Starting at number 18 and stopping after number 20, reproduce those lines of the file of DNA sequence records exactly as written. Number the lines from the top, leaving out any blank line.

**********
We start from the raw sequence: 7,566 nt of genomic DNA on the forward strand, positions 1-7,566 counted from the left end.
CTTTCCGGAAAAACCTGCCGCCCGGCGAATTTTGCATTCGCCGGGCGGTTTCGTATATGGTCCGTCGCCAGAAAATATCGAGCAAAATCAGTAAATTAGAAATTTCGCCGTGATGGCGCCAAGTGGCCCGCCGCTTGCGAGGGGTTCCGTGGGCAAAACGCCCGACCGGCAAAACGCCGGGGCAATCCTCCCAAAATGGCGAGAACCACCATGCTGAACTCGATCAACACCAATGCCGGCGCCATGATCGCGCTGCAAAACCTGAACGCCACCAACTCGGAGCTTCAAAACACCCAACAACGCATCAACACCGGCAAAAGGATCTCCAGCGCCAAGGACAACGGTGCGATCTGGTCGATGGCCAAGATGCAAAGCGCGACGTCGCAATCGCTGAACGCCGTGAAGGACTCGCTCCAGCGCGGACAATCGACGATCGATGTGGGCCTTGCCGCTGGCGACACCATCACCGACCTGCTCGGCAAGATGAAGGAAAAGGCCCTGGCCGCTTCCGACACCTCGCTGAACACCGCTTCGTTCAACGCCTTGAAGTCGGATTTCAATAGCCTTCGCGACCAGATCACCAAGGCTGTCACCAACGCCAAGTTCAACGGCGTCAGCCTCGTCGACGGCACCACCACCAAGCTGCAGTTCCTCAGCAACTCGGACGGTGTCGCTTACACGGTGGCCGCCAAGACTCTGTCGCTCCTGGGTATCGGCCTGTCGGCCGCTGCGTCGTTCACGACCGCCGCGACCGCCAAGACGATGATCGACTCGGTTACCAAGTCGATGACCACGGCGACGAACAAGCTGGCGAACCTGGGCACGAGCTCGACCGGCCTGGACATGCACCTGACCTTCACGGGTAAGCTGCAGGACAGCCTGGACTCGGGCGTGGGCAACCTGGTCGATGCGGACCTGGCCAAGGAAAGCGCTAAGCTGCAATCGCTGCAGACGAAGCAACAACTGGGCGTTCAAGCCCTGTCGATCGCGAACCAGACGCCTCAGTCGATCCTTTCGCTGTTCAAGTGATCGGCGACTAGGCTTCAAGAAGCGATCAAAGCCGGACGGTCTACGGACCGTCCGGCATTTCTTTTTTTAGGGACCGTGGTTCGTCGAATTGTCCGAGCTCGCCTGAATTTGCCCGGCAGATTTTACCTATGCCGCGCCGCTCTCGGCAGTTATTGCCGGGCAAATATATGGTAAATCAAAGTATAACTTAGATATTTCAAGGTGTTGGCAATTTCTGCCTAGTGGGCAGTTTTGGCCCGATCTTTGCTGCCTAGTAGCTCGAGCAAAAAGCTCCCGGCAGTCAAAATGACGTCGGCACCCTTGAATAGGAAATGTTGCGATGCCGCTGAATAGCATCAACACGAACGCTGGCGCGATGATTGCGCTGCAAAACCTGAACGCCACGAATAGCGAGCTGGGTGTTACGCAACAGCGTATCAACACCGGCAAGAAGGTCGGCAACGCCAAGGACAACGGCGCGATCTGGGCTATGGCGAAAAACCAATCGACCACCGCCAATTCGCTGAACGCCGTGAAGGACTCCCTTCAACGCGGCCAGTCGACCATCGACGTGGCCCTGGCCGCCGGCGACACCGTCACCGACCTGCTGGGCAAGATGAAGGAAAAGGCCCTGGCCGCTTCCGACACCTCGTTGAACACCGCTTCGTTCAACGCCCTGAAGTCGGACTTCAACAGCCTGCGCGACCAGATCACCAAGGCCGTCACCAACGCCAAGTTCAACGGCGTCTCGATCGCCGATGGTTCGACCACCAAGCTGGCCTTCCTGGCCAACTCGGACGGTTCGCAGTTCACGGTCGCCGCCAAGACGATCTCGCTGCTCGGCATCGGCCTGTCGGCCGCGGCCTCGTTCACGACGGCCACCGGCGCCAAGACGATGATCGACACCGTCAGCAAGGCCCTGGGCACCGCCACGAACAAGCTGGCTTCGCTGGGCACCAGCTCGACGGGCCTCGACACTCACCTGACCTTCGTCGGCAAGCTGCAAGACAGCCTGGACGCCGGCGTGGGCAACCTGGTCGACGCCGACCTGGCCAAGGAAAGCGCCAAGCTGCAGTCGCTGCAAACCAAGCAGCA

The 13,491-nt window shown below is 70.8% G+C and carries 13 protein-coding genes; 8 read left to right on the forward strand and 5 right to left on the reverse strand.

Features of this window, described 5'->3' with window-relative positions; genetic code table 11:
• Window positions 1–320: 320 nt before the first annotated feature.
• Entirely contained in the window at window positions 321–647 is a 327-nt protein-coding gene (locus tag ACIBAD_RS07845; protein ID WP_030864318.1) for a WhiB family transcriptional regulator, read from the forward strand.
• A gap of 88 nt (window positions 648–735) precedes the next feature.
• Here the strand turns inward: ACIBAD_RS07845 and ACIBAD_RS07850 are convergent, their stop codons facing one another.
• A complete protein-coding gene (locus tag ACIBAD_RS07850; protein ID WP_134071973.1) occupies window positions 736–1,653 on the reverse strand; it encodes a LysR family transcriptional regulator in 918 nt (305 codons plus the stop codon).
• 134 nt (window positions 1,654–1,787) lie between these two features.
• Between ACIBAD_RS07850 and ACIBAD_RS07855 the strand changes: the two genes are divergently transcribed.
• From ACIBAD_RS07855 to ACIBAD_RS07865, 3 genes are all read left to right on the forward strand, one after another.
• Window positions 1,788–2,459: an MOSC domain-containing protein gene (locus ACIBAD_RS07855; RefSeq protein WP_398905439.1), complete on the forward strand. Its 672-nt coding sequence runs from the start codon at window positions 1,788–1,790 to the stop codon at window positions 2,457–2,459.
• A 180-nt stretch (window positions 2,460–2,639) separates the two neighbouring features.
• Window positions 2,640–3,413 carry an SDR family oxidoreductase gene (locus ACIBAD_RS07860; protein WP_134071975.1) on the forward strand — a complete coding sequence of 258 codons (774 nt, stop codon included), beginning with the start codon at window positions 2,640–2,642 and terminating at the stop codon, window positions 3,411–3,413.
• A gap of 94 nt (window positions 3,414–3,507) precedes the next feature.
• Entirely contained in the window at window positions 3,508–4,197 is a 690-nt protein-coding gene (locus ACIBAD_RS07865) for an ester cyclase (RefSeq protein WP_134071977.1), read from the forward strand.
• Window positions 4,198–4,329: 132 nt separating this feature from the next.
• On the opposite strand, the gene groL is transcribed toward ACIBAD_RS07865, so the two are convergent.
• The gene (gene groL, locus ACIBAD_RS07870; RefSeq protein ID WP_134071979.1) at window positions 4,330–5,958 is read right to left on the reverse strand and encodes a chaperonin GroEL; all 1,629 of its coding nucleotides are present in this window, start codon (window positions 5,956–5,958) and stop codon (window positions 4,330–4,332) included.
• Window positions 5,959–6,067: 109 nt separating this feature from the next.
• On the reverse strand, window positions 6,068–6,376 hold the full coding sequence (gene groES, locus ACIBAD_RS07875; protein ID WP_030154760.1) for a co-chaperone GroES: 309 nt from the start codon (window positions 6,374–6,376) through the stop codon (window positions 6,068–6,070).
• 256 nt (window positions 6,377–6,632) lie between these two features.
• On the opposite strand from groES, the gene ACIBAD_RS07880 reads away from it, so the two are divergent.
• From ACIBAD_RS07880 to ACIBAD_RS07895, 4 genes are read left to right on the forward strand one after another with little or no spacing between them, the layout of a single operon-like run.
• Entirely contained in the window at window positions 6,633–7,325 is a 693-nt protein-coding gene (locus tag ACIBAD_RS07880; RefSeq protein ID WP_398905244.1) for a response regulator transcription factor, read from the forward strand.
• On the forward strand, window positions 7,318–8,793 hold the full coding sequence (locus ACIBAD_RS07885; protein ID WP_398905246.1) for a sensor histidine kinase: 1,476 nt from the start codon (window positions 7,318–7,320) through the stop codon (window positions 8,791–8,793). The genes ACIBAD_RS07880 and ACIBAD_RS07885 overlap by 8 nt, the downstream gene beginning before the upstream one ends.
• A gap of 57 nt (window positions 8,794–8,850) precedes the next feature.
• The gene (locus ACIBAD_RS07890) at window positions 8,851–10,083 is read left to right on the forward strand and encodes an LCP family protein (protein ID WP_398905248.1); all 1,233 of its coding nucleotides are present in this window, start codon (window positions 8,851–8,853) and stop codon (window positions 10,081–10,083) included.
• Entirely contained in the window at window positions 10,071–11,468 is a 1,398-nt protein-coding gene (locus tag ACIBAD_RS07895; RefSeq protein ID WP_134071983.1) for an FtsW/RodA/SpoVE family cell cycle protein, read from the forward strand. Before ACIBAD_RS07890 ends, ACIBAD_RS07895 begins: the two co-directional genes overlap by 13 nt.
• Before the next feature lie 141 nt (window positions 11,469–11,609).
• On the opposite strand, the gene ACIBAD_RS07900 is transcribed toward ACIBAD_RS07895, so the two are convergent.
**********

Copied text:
• Window positions 4,198–4,329: 132 nt separating this feature from the next.
• On the opposite strand, the gene groL is transcribed toward ACIBAD_RS07865, so the two are convergent.
• The gene (gene groL, locus ACIBAD_RS07870; RefSeq protein ID WP_134071979.1) at window positions 4,330–5,958 is read right to left on the reverse strand and encodes a chaperonin GroEL; all 1,629 of its coding nucleotides are present in this window, start codon (window positions 5,956–5,958) and stop codon (window positions 4,330–4,332) included.